“However if wingnut welfare contributions are removed then the average blogger makes enough each month to buy a six-pack of Milwaukee’s Best”

  5. [re=295661]problemwithcaring[/re]: I expect at some point the value of the average dog turd will pass the value of the Washington Post, especially with Fred Hiatt’s current op-ed choices.

  6. 452,000 is roughly the population of several dying, mid-sized American cities (Fresno, Cleveland, Virginia Beach). What if you entirely emptied, say, Cleveland of its population (except for those Clevelanders making a full-time living from blogging) and forced all other full-time bloggers to move there? What sort of vibrant community would they create? Would it be straight out of Richard Florida’s Rise of the Creative Class? Or would it be like Lord of the Flies, with the pasty, pudgy, unkempt bloggers turning to cannibalism and mob rule the moment their cheeto supply ran out? Wouldn’t we all like to know the answer? Microtrends!

  7. [re=295740]jfruh[/re]: There is no way a Lord of the Flies situation would happen, because most bloggers weigh 800 pounds and won’t ever leave their computer. However, what is possible is “cyber-cannibalism,” where avatars will start eating other avatars.

    [re=295680]LittlePig[/re]: You may want to wise-up, knowing that.

  8. People have questioned the numbers I used in this article which is really unfair. Numbers like this are really hard to find! Someone should do a study on them! Then we would have numbers. Until that day, that someone somewhere does a study on them, which I hope they do, I had to totally make these numbers up! Which is hard! It’s hard to just pull fake numbers like this out of your ass, you know. Difficult difficult work, my job is.

  9. Hell, I am living of the hobo beans I get for winning Newell’s caption contest. (you gotta realize, like JTP’s fake business, this is aspirational, not actual).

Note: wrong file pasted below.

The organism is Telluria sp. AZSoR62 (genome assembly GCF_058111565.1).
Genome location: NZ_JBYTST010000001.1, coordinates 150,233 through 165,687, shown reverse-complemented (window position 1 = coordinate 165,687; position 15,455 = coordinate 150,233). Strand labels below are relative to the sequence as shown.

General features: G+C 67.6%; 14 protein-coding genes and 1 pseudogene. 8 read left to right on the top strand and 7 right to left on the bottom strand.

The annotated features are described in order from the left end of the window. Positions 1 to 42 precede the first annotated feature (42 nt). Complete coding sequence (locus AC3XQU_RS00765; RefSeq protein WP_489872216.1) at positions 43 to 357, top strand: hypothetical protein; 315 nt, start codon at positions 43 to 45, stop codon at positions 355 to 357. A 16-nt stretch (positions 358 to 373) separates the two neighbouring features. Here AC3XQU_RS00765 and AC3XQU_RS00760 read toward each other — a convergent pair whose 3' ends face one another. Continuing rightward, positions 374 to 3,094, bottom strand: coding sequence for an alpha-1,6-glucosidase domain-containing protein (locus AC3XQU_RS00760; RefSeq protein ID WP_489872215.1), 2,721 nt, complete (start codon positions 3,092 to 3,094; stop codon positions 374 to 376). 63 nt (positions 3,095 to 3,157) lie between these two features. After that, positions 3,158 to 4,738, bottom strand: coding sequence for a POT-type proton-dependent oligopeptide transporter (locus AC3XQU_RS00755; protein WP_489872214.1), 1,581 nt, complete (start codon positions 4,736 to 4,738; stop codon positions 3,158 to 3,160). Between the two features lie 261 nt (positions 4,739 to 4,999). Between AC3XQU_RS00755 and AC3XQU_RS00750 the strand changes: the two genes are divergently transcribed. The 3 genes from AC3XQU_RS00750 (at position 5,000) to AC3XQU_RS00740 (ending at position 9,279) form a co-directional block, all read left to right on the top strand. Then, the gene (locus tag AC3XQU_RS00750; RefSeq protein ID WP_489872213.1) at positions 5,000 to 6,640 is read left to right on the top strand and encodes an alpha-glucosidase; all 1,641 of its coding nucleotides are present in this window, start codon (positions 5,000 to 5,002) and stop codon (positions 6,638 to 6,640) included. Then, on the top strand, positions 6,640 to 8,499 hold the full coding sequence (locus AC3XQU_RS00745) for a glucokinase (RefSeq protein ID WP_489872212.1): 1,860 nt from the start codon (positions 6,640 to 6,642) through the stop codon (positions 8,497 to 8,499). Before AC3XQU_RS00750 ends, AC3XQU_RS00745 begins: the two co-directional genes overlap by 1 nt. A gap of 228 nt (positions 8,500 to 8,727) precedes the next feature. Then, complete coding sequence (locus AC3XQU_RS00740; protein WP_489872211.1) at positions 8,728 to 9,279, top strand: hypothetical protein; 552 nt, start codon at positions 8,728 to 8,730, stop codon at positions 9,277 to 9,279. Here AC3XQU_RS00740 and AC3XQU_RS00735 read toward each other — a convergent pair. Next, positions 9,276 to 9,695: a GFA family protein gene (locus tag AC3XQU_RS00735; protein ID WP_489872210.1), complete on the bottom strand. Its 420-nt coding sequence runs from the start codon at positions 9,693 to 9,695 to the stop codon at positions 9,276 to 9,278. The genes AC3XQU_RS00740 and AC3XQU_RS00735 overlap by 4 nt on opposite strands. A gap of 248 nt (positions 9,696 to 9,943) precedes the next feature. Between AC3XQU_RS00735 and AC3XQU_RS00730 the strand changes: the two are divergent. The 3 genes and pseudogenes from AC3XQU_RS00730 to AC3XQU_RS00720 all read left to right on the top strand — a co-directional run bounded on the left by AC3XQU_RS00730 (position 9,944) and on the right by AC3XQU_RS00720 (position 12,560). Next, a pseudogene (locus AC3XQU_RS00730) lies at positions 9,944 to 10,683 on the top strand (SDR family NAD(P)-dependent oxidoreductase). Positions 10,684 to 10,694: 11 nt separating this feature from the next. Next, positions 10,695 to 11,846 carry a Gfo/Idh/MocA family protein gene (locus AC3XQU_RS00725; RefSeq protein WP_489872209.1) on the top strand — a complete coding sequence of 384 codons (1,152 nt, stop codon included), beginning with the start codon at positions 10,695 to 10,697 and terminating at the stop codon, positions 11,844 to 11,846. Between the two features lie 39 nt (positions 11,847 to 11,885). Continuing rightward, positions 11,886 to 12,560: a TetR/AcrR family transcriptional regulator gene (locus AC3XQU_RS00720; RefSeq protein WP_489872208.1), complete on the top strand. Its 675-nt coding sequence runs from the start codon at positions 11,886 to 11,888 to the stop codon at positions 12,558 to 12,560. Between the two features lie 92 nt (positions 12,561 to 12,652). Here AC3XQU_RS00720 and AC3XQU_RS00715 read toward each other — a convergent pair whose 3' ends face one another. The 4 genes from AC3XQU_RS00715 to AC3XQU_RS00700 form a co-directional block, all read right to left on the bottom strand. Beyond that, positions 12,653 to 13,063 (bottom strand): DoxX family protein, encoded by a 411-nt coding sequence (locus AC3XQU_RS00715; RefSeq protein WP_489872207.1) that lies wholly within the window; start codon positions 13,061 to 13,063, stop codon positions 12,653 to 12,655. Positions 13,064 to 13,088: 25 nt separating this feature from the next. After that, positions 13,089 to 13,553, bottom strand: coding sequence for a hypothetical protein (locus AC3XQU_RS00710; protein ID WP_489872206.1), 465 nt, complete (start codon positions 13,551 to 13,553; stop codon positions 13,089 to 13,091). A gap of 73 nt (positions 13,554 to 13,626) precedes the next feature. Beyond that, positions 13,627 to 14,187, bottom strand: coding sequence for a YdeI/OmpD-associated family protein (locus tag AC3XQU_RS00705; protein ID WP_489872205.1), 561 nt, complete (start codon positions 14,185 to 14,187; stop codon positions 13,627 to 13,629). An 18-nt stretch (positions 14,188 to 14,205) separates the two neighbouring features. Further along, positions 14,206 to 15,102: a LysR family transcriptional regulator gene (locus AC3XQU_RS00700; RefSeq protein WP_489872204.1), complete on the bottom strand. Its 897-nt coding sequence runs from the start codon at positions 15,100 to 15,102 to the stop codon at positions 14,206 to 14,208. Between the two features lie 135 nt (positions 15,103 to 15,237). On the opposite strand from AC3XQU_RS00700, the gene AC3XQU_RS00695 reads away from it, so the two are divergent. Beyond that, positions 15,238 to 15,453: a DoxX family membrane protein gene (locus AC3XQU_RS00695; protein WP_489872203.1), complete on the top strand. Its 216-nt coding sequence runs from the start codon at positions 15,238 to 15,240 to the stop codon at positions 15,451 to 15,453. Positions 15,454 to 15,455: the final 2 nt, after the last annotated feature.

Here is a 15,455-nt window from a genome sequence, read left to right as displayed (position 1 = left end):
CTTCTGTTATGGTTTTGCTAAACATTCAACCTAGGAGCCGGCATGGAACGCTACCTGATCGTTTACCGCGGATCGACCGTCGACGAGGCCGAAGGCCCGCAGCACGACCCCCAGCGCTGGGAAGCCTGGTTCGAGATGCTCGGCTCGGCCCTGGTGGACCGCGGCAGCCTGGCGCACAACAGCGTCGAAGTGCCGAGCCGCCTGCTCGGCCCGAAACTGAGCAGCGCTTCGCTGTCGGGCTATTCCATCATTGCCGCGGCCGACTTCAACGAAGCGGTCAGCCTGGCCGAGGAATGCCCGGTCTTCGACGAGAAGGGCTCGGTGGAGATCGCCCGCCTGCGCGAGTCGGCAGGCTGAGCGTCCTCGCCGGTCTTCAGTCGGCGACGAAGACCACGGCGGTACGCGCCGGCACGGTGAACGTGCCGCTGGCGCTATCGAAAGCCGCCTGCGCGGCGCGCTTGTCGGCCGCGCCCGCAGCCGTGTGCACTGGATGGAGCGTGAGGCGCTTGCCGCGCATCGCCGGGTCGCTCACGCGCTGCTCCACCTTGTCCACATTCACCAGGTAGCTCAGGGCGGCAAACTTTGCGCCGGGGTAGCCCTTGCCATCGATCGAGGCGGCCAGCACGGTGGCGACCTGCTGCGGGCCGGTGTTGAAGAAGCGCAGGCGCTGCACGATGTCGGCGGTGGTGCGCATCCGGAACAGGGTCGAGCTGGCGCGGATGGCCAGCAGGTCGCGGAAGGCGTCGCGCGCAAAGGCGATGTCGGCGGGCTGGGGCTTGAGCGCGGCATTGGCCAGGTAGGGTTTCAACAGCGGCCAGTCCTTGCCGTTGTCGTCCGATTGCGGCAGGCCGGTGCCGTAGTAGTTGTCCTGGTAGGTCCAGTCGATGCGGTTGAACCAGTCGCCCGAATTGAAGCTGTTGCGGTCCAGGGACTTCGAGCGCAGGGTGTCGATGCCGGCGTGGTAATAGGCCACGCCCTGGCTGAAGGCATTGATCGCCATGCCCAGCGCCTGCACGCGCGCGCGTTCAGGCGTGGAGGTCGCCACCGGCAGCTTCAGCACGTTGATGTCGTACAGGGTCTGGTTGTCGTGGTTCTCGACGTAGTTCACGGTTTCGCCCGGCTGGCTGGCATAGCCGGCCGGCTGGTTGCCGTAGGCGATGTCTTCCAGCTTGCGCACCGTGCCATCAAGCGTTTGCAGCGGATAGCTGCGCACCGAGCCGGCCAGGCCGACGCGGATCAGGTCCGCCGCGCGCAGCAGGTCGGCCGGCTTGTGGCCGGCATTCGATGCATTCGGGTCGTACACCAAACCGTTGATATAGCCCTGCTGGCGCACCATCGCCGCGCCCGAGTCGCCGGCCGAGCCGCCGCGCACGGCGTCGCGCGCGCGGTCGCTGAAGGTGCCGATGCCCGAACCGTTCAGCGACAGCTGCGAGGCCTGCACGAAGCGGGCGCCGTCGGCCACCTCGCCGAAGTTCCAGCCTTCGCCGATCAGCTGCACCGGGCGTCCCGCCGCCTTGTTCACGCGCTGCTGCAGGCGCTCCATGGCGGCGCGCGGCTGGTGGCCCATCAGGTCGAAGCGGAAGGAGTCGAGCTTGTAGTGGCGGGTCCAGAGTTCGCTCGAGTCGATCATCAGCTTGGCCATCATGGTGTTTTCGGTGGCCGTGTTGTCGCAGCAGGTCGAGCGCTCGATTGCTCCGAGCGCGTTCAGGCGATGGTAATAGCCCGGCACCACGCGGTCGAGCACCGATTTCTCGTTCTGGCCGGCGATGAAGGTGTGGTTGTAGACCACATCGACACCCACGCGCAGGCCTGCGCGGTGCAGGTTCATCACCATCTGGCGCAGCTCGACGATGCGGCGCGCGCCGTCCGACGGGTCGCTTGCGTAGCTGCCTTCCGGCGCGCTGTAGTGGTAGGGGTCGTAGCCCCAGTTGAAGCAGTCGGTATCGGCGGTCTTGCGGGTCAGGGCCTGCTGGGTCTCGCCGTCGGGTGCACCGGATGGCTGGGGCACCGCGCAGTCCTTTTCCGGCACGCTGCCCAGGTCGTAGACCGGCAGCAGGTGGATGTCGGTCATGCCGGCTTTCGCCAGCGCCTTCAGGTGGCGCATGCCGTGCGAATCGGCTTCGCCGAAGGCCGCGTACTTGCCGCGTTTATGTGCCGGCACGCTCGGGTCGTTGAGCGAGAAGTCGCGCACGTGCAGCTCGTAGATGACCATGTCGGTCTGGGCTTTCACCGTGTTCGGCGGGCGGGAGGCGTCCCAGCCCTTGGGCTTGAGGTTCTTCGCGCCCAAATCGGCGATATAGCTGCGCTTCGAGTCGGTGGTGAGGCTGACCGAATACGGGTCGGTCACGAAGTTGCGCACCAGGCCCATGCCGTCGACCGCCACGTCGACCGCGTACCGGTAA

10. The calculus Penn employed: “Lemme see now, I get paid a zillion smackers to know shit from shinola, which I don’t, and some bloggers get paid to blog, which they actually do! Therefore, they must make an average one point eight shitpiles of bux, times 10 to minus 5. Give or take.”

  11. [re=295671]Jim Newell[/re]: To be fair, it’s far more likely for the Washington Post to drop BELOW $500,000 in revenue. Which I guess would be immediate death for them.

  12. What a stupid fuck Mark Penn must be, he with his little calculator. He makes a good living thinking/saying/writing crap, so he assumes everybody else is doing the same thing. Here’s a clue, Mark: The money is in these so-called “link farms”. It’s the cold fusion of the future.

  13. Well, it isn’t as if we did not see paid ahssole posts in the last three elections.

    (low life son’s a whatever)

  14. I thought blogging was Peacecorps for rich kids who fear foreigners – zero money, just satisfaction in making the world a better place.

  15. The only people more consistently entirely wrong than Penn who manage to keep their jobs are weatherpeople. Seriously. Should be renamed “NoLongerTrends”.

  16. I read this book when it was a “current new book,” and thought it was pretty lame, even weirder than Freakonomics. I really thought it would have been remaindered out of existence by now.